Bakersfield College

Bakersfield Night Sky - August 18, 2018

Bakersfield Night Sky - August 18, 2018
by Nick Strobel

Last weekend was the first good meteor shower of 2018, the famous Perseids. It was the first good meteor shower because all the other meteor showers this year have had the moon to contend with. Although there was no moon, we had smoke and haze from the various fires preventing us from having a truly dark sky at the observing location the Kern Astronomical Society used near Frazier Park. I hope the skies will be clearer at the Dark Sky Festival that will be held September 7-9 at Sequoia National Park. KAS will have their telescopes there for the general public to view. The cost is just the entrance fee to Sequoia.

Tonight is the free public star party at Barnes & Noble (on California just west of Hwy 99). KAS will have their telescopes out to look at the moon, planets, star clusters, and bright nebulae that can be seen even under our light-polluted skies. Observing runs from sunset to 10 p.m. (maybe start even before sunset for the moon and Venus). See the attached star chart for what you'll see tonight.

At the August meeting of KAS, we heard from Josh Simon, a research astronomer of the Carnegie Observatories in Pasadena. He shared with us his work on one piece of the dark matter mystery that has confounded astronomers since the 1930s when Fritz Zwicky coined the term to describe the extra gravity force making galaxies in galaxy clusters move about much faster than they should. Members raised a number of questions for Dr. Simon that basically came down to “how do we know it’s real (and not some mistake in our calculations)” and “how do we  know dark matter is some exotic stuff that isn’t ordinary matter in black holes, planets, or other hard-to-see objects?” After talking about some of the strange properties of dark matter, astronomers certainly understand the skepticism many in the general public express and frustration in trying to understand something you can’t directly sense.

Well, I don’t think I can completely explain the mysteries of dark matter in the space of this column but let me try a brief summary anyway and ask you to go to my Astronomy Notes website (www.astronomynotes.com) for further explanation. Dark matter is material not made of ordinary atoms (no protons, neutrons, or electrons) and it does not block or reflect light or even ordinary matter. It doesn’t respond to electromagnetism, so light will pass right through it and ordinary matter passes right through it as well (and vice versa). However, like the elusive neutrinos that also can pass through ordinary material very easily, we think that dark matter is not absolutely perfect in this ghostlike quality and that occasionally (very, very occasionally!), it will bump into a nucleus of an atom in a way that can be detected. This is how the neutrino was finally detected several decades ago. All sorts of experiments are trying to find dark matter particles in the same way. Other experiments are searching for signs of dark matter particles colliding with each other to produce things we can see like gamma rays. Nobel prizes await the team that succeeds and the competition for the discovery is intense.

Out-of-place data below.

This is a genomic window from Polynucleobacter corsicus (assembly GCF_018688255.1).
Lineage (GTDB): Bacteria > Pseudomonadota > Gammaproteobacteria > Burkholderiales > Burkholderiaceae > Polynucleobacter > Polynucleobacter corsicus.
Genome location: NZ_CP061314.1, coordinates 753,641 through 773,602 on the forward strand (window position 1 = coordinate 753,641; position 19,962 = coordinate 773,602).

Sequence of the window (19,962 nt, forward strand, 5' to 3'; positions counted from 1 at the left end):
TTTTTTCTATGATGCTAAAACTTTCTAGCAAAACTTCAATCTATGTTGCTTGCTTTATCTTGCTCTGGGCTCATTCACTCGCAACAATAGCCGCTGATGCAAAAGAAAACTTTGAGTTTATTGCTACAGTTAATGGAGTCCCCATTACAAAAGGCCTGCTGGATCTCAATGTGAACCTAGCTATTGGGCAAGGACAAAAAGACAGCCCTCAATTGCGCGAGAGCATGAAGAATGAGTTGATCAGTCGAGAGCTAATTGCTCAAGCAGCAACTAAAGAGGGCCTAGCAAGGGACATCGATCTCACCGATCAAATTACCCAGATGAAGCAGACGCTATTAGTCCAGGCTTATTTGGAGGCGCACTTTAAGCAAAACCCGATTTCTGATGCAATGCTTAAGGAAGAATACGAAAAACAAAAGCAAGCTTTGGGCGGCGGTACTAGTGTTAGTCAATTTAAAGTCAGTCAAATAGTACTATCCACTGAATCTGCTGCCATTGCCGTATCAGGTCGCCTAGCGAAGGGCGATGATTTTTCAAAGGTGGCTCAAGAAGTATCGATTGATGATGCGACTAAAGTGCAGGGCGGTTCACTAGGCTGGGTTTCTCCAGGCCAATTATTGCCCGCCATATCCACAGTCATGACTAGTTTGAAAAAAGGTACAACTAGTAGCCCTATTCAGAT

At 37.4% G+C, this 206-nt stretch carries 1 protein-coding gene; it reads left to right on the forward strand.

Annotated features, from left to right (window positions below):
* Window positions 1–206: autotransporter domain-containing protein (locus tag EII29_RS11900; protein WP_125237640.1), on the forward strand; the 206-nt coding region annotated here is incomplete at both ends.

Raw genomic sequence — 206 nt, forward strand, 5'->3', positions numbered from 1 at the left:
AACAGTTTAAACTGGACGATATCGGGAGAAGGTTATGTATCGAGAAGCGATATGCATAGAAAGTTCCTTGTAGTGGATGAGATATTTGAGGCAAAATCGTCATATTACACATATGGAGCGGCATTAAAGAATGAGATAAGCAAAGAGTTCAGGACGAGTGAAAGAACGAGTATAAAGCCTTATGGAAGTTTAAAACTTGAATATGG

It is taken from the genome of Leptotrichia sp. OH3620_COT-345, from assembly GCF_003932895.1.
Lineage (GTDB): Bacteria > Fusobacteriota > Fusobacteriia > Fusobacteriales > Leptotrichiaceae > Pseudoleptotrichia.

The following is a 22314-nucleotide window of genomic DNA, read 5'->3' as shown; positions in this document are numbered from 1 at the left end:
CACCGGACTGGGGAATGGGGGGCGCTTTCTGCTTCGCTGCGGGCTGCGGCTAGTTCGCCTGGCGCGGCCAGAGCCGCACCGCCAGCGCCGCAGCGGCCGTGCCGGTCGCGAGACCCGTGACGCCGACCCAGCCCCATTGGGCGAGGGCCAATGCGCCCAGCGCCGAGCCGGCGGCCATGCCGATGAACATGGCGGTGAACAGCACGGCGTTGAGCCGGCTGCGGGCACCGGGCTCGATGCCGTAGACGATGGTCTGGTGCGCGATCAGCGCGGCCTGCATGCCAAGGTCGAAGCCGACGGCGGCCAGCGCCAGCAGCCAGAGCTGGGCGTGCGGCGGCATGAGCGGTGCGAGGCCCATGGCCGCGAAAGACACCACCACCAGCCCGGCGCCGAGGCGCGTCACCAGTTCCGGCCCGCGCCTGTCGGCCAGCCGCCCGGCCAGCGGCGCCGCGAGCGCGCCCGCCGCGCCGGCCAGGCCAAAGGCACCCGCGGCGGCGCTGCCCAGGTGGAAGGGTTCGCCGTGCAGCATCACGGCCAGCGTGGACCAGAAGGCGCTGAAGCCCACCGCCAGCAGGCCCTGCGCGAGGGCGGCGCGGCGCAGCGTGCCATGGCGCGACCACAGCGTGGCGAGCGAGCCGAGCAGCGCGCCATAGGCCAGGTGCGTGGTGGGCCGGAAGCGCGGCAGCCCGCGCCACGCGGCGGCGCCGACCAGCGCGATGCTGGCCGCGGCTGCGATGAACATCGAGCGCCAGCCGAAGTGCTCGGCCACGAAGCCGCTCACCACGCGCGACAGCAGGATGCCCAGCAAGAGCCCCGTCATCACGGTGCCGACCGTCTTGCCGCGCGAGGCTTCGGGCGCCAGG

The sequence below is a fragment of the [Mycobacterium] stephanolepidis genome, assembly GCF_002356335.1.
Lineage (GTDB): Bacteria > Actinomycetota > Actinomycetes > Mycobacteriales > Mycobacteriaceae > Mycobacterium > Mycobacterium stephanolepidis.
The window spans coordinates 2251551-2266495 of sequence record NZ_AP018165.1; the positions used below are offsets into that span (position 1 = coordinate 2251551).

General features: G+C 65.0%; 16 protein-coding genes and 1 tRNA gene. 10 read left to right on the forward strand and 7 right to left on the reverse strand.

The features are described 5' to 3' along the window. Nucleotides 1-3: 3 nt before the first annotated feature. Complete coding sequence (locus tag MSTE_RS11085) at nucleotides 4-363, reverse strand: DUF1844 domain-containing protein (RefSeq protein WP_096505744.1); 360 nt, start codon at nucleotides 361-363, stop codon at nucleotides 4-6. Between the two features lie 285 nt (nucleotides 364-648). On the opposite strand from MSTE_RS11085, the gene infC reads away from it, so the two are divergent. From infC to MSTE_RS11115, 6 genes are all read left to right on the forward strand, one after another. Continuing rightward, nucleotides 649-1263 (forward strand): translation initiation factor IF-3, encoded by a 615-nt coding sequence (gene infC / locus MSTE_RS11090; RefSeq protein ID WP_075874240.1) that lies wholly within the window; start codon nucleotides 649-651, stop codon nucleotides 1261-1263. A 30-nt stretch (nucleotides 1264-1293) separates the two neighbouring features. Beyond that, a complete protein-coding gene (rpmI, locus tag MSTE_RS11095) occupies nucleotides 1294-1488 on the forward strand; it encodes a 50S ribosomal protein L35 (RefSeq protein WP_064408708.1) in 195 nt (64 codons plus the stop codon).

Dark matter does respond to gravity and that’s how we know it exists—from its gravitational effect on things we can see. Unfortunately, that gravitational effect is the only way we’ve been able to “see” it so far, and since gravity doesn’t depend on composition, it’s darn hard to figure out what dark matter is made of. There are multiple, independent observations that show there’s something producing extra gravity. Many are of the form of seeing bright things (stars, galaxies, hot gas) move faster than they should. Another set of observations uses gravitational lensing (an effect of Einstein’s General Relativity that bends the path of light) to measure the amount of mass in galaxies and galaxy clusters and find it’s way more than what can be ordinary stuff.

Other observations use the amount of deuterium (a heavy form of hydrogen) left over from the first few minutes after the Big Bang to tell us how much ordinary matter there can be in the entire universe. Although we don’t know for sure what started the Big Bang, the physics of a universe filled with hot gas and radiation (like the insides of hot stars) right after the Big Bang has been understood very well for many decades. The observations of primordial deuterium tell us that the upper limit of ordinary matter is much smaller than the gravity needed to make the stars and galaxies move as they do. Dark matter has to be five times the amount of ordinary matter. Furthermore, observations of the lumps in the cosmic microwave background (produced when protons and electrons got together for the first time to make atoms) also tell us that the amount of dark matter must be five times more than ordinary matter. SO: there are multiple, independent lines of evidence for dark matter and that it’s not just ordinary matter current technology can’t detect yet. Do a search for “dark matter” on the Astronomy Notes website for more details. Unlike the world of politics, the real physical universe doesn’t have to fit our views of how we want it to be, so we’re stuck with the dark matter mystery. It also means that the real universe is lot more interesting than what we could dream up on our own!


Nick Strobel
Director of the William M Thomas Planetarium at Bakersfield College
Author of the award-winning website www.astronomynotes.com

Late August 2018 at 9 PM looking south-southwest

Kern Community College District